GEE AND URSULA
Lynnwood passes substance abuse clinic moratorium
Apr 18, 2023, 12:39 PM | Updated: 12:43 pm
(Photo from Lynnwood SAFE)
The Lynnwood City Council passed a moratorium on all new substance abuse clinics in the city, preventing any new facilities from opening for at least six months.
A highly controversial opioid treatment clinic at 196th Street received massive backlash from the community earlier this year due to its proximity to youth-oriented facilities and the lack of transparency in the process.
Lynnwood opioid treatment clinic opens despite community concerns
Parents and other community members showed up to protest the opening of the clinic, saying that the city and Washington State Department of Health were not listening to their concerns about the site.
Councilmembers said that the process between DOH and city planners did not make the process clear and transparent. The Mayor’s office released a statement admonishing the company starting the opioid treatment clinic for not properly engaging with the community.
“We believe Acadia should have implemented a more robust outreach strategy for the community, which is a requirement of the licensing process. If they had executed the required outreach plan properly, they would have had the opportunity to educate and inform the community, ” Lynnwood Mayor Christine Frizzell said in a statement.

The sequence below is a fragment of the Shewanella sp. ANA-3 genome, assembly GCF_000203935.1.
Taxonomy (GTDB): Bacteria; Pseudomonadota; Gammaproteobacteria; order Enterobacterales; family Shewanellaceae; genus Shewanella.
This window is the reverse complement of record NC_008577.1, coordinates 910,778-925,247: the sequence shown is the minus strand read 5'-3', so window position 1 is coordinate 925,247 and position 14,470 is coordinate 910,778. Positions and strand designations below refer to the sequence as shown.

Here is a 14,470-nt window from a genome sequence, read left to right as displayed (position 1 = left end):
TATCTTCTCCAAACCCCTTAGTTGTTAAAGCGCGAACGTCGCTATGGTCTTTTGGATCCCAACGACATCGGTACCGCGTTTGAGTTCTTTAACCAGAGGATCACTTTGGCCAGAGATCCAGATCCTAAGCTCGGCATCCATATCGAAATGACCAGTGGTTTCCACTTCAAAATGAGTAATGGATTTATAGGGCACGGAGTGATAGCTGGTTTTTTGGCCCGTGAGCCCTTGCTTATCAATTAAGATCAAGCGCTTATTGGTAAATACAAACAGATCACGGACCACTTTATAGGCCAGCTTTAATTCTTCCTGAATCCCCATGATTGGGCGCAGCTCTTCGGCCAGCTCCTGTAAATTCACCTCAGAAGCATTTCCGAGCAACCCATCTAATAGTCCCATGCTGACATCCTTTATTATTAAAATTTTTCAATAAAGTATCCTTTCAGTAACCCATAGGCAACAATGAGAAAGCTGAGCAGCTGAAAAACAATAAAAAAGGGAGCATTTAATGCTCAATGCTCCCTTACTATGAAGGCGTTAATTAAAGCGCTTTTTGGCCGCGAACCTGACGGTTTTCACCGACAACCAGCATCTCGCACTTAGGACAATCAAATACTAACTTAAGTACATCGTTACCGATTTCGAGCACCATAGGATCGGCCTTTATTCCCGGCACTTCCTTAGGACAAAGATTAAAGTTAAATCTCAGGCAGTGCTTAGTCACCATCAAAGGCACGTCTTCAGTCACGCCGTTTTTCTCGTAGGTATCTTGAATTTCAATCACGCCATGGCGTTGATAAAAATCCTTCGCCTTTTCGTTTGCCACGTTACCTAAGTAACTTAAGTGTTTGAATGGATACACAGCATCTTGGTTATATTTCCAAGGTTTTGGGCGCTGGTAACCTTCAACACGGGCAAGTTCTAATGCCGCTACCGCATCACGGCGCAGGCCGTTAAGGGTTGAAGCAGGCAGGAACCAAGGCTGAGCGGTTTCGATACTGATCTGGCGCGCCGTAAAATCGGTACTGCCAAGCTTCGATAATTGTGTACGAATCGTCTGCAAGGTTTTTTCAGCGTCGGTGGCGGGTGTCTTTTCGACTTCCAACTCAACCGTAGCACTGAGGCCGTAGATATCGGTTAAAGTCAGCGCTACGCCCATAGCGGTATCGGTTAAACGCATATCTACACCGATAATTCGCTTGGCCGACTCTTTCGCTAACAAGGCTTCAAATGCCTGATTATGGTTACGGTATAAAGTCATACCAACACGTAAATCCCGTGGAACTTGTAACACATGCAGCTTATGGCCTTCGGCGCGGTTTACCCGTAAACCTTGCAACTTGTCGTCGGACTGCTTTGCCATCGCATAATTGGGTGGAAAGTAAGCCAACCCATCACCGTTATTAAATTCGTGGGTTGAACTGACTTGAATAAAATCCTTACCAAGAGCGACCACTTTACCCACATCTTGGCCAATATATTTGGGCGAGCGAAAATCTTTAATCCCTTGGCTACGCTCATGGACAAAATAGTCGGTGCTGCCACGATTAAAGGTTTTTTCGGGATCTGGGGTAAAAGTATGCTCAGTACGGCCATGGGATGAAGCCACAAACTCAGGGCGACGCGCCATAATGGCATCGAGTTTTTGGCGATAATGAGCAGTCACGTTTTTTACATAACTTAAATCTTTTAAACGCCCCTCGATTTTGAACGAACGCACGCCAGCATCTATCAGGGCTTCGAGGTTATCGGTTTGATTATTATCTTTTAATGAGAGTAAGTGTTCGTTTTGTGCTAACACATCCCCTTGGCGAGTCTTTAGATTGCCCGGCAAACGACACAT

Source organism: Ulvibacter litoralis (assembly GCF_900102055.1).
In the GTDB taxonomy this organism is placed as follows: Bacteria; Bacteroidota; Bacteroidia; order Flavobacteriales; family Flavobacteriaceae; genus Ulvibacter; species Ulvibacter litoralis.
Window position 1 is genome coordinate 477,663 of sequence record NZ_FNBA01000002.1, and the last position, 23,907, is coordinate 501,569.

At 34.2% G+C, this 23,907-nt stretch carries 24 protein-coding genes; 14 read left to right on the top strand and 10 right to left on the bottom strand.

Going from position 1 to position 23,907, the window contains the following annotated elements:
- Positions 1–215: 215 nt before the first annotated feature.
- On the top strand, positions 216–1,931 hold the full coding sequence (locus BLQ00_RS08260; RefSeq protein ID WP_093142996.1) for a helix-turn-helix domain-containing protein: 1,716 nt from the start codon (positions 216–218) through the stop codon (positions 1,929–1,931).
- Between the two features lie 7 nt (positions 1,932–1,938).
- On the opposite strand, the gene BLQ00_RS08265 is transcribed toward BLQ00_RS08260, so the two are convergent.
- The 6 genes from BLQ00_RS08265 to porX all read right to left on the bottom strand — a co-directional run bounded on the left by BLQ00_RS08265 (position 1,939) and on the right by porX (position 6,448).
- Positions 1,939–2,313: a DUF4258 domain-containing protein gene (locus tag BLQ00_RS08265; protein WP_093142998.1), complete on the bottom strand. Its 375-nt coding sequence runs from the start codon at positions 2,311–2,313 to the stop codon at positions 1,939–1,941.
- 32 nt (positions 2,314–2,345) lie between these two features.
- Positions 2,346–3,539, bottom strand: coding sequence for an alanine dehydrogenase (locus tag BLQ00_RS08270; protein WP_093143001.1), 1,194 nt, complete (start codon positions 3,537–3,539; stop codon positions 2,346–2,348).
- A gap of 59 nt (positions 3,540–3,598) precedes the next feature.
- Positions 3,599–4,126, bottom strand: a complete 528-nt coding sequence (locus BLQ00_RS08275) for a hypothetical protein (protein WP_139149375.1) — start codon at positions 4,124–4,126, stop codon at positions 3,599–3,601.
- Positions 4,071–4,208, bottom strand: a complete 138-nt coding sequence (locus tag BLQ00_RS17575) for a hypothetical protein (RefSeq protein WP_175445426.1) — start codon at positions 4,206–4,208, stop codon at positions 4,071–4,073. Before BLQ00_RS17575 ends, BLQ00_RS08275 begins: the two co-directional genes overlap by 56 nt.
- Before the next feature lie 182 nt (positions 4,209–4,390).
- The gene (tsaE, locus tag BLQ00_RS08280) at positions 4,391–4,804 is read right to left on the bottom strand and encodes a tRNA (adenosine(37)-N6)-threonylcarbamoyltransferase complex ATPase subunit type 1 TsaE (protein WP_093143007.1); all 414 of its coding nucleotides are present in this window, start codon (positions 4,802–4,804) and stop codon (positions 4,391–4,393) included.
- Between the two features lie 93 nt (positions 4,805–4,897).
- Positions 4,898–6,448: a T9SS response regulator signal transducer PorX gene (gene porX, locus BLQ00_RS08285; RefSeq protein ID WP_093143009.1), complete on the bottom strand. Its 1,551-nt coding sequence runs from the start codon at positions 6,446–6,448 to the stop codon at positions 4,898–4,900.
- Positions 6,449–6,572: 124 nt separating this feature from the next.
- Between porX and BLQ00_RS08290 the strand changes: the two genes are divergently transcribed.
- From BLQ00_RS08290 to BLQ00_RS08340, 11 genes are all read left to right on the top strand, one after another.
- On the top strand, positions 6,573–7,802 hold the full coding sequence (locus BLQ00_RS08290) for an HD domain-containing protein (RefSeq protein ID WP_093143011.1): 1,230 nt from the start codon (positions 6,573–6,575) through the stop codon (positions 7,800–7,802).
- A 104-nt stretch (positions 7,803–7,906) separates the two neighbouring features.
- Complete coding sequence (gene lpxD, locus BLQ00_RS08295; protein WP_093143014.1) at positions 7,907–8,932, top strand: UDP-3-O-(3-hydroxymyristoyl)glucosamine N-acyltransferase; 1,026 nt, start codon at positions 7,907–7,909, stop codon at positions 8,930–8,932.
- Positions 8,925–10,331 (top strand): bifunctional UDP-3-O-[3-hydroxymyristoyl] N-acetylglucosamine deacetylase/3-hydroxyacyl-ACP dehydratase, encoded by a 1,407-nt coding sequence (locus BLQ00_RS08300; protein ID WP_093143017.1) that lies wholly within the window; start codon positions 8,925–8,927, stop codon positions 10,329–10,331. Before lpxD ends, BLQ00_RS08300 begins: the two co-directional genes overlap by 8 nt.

At Monday night’s City Council meeting, Mayor Frizzell said she was made aware of another clinic that has submitted an application to open a substance abuse treatment center.
With this new temporary moratorium in place, the process for opening any new clinics has been halted for at least six months, but could be extended to a year. The moratorium passed with a vote of 5 to 1.
Several residents who are against the temporary ban spoke up in Monday night’s City Council meeting.
“Drug abuse is a Lynnwood issue, it’s not a Seattle problem, it’s a Lynnwood issue, it’s happening in every community and I think it’s important to have that mindset to take ownership of helping to solve the problem,” a resident said.
Gee and Ursula discussed the moratorium, with Gee claiming that the city taking the extra time to get all their ducks in a row is a good thing.
“I am okay with this. I’m okay with a temporary hold. Like they said, the council members want to be on top of things. And so the members also admitted in this,” Gee said. “They’re not saying we’d never want to have one in the future. They’re just saying hold up.”
Protests outside Lynnwood opioid clinic
Ursula, on the other hand, treated it with a bit more skepticism, stating that the ongoing issue of substance abuse is a problem every community needs to help tackle.
“My initial reaction was, ‘Wait a minute, doesn’t everyone want to do this in our other cities, is everyone just going to follow suit?” Ursula said. “I would hope that that would not be the case. But I understand if you need to slow it down. But again, we all need to do our part.”
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